Antonio da Fabriano II - Saint Jerome in His StudyOver the years between 382 to 405 CE, a scholar called Eusebius Sophronius Hieronymus, also known as Jerome of Stridon, worked on a translation of the Hebrew bible into Latin. His translation became known as the Vulgate Bible. History remembers him as Saint Jerome, the patron saint of translators, librarians and encyclopedists.

Throughout the Catholic church Latin was the language in which God spoke and his word was transmitted until the medieval period, when calls began for translations of the bible into other languages.

Individual names are associated with the translations.

Whilst Martin Luther is rightly remembered as a seminal figure in the Protestant Reformation and scissions from the Church of Rome, he was also responsible for the translation of the bible into German, which had a tremendous impact on both the church and German culture, including fostering the development of a standard version of the German language. In the English-speaking world, whilst the first authorised version of the bible in English – the King James Version – was compiled by a committee, the overwhelming majority of the text used was in fact translated the best part of a century earlier by William Tyndale, who was executed in exile in Vilvoorde in what is now Belgium in 1536.

In those and earlier times many biblical translators were accused of heresy, a convenient crime against religion.

William MorganOne bible translator who did not share Tyndale’s fate was William Morgan (c. 1545 – 1604), Bishop of Llandaff and of St Asaph, and the translator of the first version of the whole Bible into Welsh from Greek and Hebrew.

The bible in Welsh was the gift of Elizabeth I to Wales and went some way to redressing the crass colonialism of her father’s actions in 1536 when legislation was enacted that made important changes in the government of Wales.

Wales had previously been annexed – i.e. colonised – by the 1284 Statute of Wales, also known as the Statute of Rhuddlan. This introduced English criminal law to Wales, but Welsh custom and law were to operate in civil proceedings.

Henry’s new act declared the king’s wish to incorporate Wales within the realm. One of its main effects was to secure “the shiring of the Marches”, bringing the numerous marcher lordships within a comprehensive system of counties . Another of its effects was to introduce uniformity in the administration of justice. However, the latter entailed English being the only language of the courts of Wales. This meant that Welsh-speaking defendants appearing before the courts were dished up “justice” in a language they did not understand in proceedings in which they were unable to participate.

Furthermore, Henry’s legislation also decreed that those using the Welsh language were not to receive public office in the territories of the king of England.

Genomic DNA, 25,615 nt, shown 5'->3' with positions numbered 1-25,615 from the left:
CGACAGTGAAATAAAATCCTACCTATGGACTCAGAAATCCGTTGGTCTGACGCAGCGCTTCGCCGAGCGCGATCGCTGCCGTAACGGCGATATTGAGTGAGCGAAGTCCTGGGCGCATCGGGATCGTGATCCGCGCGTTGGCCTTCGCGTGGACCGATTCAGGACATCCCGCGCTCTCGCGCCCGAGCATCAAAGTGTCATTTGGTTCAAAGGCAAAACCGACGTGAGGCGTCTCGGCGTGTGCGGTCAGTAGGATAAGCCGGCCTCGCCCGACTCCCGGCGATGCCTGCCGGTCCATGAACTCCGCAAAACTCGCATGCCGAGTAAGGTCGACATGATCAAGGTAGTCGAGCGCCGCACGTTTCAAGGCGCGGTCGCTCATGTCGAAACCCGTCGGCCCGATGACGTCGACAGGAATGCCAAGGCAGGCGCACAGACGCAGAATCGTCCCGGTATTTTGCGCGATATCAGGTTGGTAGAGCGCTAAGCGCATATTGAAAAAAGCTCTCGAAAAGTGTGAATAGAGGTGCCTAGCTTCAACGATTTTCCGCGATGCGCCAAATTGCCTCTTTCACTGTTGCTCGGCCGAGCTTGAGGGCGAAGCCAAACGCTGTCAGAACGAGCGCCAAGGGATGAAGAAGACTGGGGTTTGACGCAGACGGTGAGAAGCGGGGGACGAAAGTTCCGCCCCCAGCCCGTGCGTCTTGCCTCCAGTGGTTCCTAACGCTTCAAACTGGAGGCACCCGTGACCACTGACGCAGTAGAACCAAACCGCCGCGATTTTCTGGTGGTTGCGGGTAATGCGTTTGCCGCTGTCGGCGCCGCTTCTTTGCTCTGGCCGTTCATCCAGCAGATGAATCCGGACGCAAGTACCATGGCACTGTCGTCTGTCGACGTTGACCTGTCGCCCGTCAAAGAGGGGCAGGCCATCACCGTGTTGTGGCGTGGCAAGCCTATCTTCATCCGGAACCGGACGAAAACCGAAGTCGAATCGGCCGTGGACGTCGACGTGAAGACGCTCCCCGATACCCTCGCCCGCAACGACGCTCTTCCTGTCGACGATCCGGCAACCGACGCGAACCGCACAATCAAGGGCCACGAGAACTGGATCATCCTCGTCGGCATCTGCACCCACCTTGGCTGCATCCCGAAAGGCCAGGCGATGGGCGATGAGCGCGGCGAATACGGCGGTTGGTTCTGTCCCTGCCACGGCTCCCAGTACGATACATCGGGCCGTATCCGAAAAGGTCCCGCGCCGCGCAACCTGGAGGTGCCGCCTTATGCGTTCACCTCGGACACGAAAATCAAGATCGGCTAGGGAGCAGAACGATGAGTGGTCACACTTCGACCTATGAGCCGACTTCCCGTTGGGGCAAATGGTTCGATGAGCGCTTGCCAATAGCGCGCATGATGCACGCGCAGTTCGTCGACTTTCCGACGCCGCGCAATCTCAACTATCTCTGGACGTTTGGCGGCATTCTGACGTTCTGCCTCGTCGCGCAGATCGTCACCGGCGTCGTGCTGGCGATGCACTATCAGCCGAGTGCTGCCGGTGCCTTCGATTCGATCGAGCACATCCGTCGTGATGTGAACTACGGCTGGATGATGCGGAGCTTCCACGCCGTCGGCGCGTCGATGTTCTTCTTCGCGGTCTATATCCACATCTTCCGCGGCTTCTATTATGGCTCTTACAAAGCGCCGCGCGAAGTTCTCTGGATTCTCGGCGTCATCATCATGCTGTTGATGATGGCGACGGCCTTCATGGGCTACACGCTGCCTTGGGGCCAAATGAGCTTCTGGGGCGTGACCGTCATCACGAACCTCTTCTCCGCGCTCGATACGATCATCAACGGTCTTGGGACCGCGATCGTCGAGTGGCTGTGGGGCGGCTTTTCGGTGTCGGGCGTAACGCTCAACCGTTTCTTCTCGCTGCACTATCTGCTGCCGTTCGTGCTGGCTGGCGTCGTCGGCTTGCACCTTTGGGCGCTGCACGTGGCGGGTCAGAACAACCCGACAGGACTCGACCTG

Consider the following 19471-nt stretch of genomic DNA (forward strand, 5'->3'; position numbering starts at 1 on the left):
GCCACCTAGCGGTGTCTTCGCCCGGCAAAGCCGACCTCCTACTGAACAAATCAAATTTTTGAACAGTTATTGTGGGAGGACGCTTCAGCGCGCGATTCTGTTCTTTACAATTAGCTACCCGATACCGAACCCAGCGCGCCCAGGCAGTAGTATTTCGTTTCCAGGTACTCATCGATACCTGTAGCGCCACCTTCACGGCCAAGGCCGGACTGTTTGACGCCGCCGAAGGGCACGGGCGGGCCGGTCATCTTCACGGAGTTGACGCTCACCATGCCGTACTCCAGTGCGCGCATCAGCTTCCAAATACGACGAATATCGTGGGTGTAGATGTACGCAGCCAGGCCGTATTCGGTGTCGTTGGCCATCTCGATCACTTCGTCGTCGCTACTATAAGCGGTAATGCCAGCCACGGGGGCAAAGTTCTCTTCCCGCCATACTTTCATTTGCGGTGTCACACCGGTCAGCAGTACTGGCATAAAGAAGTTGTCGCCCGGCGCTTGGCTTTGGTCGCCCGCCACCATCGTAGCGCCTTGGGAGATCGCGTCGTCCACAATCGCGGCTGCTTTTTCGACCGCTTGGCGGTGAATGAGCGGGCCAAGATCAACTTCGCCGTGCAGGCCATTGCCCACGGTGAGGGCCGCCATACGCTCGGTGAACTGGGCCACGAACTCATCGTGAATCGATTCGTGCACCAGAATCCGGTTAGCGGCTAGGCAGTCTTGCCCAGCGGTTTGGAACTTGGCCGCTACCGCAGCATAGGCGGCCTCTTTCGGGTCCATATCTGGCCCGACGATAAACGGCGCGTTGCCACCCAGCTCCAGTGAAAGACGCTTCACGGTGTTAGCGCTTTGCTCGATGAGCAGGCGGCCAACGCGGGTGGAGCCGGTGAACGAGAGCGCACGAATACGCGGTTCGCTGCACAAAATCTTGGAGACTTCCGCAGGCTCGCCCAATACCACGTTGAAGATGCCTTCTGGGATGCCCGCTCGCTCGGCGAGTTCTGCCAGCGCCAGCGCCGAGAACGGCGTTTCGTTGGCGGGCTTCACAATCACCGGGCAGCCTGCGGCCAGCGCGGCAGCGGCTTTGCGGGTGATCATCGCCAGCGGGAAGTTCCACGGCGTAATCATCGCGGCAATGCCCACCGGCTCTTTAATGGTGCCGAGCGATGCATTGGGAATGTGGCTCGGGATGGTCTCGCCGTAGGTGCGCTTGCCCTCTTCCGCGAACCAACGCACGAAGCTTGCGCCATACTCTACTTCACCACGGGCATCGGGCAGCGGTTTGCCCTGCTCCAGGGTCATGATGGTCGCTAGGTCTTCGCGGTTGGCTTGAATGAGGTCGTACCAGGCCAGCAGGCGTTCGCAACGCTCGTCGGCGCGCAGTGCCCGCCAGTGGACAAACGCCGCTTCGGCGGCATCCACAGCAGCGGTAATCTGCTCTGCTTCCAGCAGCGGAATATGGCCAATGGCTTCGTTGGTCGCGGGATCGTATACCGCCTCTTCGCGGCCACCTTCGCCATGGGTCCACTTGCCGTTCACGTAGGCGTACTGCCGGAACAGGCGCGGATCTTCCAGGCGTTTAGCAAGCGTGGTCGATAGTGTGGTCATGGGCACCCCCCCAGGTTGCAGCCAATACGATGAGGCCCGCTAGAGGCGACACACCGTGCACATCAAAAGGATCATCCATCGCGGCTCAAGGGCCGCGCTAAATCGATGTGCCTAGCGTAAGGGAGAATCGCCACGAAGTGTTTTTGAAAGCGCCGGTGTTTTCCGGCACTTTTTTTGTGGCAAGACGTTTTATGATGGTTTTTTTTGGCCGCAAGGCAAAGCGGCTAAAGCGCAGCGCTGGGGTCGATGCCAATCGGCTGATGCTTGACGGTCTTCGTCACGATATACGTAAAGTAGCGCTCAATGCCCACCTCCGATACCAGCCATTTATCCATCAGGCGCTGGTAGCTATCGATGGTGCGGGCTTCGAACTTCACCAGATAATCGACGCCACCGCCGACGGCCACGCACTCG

Anyway, with the background out of the way, let’s get back to Bishop Morgan and his bible in Welsh.

Morgan was a student at Cambridge when leading Welsh Renaissance scholar William Salesbury published his Welsh New Testament in 1567. Whilst he was pleased that this work was available, Morgan firmly believed it was important that the Old Testament also be translated into Welsh. Morgan’s work on his own translation of the Old Testament commenced in the early 1580s and this, together with a revision of Salesbury’s New Testament, was published in 1588.

Title page of Morgan's Welsh bible

The Welsh bible is dedicated to Queen Elizabeth I (English translation of dedication here). Elizabeth, a fervent Protestant, is said to be a firm supporter of the introduction of the Welsh bible in Wales as she believed it would help spread Protestantism in Wales at the expense of Catholicism.

Morgan’s translation also allowed a highly monoglot Welsh population to read and hear the Bible in the vernacular for the first time. In the long run, the Welsh Bible saved the language from possible extinction.

If readers are by now asking why your ‘umble scribe has bothered to write several hundred words on religion, politics and history in Wales, may I refer readers back to this post’s title.

There are very few public memorials to translators (leaving to one side all those medieval painting of St Jerome in caves of varying levels of comfort. Ed.). One of these – of William Morgan himself – has just been installed in one of his old benefices, according to the Powys County Times. A decade ago sculptor Barry Davies created an oak statue of the Bishop which formerly stood outside the Public Hall in Llanrhaeadr-ym-Mochnant. The 7 foot tall statue has now been moved inside the parish church of St Dogfan by a team of local farmers, supervised by Mr Davies.

The statue of William Morgan outside the Public Jall

The statue of William Morgan in its initial home outside the Public Hall in Llanrhaedr-ym-Mochnant

The article states the following as the reason for the statue’s move:

The statute was commissioned 10 years ago as part of a lottery funded project in the village, but weather conditions had led to fears the statue could become damaged and so a decision to find an indoor home for the bishop was made.

Of the one thousand original copies of the first edition of Morgan’s Welsh bible produced, it is estimated that some 26 survive today. It was republished in 1620 and that edition was still in use as the standard Welsh bible until the 20th century.